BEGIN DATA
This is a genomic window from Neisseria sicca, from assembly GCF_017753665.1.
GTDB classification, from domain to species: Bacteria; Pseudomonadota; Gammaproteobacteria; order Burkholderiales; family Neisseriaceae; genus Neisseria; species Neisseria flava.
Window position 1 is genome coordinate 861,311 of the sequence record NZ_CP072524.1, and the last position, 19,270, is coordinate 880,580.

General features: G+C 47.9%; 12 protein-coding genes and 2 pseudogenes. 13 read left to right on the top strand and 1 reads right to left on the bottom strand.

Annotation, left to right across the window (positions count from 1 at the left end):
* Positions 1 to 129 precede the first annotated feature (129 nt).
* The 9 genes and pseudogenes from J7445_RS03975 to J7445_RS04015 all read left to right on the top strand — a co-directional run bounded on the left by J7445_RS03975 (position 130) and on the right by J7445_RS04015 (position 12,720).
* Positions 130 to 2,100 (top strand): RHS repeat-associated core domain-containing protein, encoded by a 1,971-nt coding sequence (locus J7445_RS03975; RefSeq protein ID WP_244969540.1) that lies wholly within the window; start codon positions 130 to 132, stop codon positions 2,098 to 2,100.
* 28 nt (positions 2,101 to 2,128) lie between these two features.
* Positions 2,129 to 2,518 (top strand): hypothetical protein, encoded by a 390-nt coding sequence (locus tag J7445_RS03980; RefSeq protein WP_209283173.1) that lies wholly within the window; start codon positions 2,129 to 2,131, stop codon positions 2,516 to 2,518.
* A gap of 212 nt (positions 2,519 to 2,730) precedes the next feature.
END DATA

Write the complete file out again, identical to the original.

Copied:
This is a genomic window from Neisseria sicca, from assembly GCF_017753665.1.
GTDB classification, from domain to species: Bacteria; Pseudomonadota; Gammaproteobacteria; order Burkholderiales; family Neisseriaceae; genus Neisseria; species Neisseria flava.
Window position 1 is genome coordinate 861,311 of the sequence record NZ_CP072524.1, and the last position, 19,270, is coordinate 880,580.

General features: G+C 47.9%; 12 protein-coding genes and 2 pseudogenes. 13 read left to right on the top strand and 1 reads right to left on the bottom strand.

Annotation, left to right across the window (positions count from 1 at the left end):
* Positions 1 to 129 precede the first annotated feature (129 nt).
* The 9 genes and pseudogenes from J7445_RS03975 to J7445_RS04015 all read left to right on the top strand — a co-directional run bounded on the left by J7445_RS03975 (position 130) and on the right by J7445_RS04015 (position 12,720).
* Positions 130 to 2,100 (top strand): RHS repeat-associated core domain-containing protein, encoded by a 1,971-nt coding sequence (locus J7445_RS03975; RefSeq protein ID WP_244969540.1) that lies wholly within the window; start codon positions 130 to 132, stop codon positions 2,098 to 2,100.
* 28 nt (positions 2,101 to 2,128) lie between these two features.
* Positions 2,129 to 2,518 (top strand): hypothetical protein, encoded by a 390-nt coding sequence (locus tag J7445_RS03980; RefSeq protein WP_209283173.1) that lies wholly within the window; start codon positions 2,129 to 2,131, stop codon positions 2,516 to 2,518.
* A gap of 212 nt (positions 2,519 to 2,730) precedes the next feature.